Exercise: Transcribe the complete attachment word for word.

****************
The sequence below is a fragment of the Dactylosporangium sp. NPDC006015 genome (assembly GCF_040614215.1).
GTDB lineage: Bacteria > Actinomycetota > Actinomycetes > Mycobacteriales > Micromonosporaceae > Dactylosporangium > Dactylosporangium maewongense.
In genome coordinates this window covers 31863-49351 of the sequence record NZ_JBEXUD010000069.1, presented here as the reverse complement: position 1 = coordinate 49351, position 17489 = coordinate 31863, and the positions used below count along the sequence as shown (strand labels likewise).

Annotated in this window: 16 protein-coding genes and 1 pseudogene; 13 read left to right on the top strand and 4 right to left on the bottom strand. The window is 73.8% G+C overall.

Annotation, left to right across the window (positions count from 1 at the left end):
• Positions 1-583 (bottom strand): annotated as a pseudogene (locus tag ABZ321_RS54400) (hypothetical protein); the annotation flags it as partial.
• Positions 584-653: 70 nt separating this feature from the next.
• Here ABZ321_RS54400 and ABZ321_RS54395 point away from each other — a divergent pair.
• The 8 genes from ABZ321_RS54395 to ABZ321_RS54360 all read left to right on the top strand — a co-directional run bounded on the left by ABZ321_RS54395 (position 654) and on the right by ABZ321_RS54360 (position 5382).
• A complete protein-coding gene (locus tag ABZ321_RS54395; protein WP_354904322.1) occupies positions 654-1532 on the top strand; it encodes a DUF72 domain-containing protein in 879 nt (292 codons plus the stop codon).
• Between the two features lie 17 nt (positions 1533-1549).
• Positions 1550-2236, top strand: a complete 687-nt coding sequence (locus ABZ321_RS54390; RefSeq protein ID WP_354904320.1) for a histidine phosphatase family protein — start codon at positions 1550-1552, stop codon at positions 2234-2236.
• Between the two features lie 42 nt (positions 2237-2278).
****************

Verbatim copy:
The sequence below is a fragment of the Dactylosporangium sp. NPDC006015 genome (assembly GCF_040614215.1).
GTDB lineage: Bacteria > Actinomycetota > Actinomycetes > Mycobacteriales > Micromonosporaceae > Dactylosporangium > Dactylosporangium maewongense.
In genome coordinates this window covers 31863-49351 of the sequence record NZ_JBEXUD010000069.1, presented here as the reverse complement: position 1 = coordinate 49351, position 17489 = coordinate 31863, and the positions used below count along the sequence as shown (strand labels likewise).

Annotated in this window: 16 protein-coding genes and 1 pseudogene; 13 read left to right on the top strand and 4 right to left on the bottom strand. The window is 73.8% G+C overall.

Annotation, left to right across the window (positions count from 1 at the left end):
• Positions 1-583 (bottom strand): annotated as a pseudogene (locus tag ABZ321_RS54400) (hypothetical protein); the annotation flags it as partial.
• Positions 584-653: 70 nt separating this feature from the next.
• Here ABZ321_RS54400 and ABZ321_RS54395 point away from each other — a divergent pair.
• The 8 genes from ABZ321_RS54395 to ABZ321_RS54360 all read left to right on the top strand — a co-directional run bounded on the left by ABZ321_RS54395 (position 654) and on the right by ABZ321_RS54360 (position 5382).
• A complete protein-coding gene (locus tag ABZ321_RS54395; protein WP_354904322.1) occupies positions 654-1532 on the top strand; it encodes a DUF72 domain-containing protein in 879 nt (292 codons plus the stop codon).
• Between the two features lie 17 nt (positions 1533-1549).
• Positions 1550-2236, top strand: a complete 687-nt coding sequence (locus ABZ321_RS54390; RefSeq protein ID WP_354904320.1) for a histidine phosphatase family protein — start codon at positions 1550-1552, stop codon at positions 2234-2236.
• Between the two features lie 42 nt (positions 2237-2278).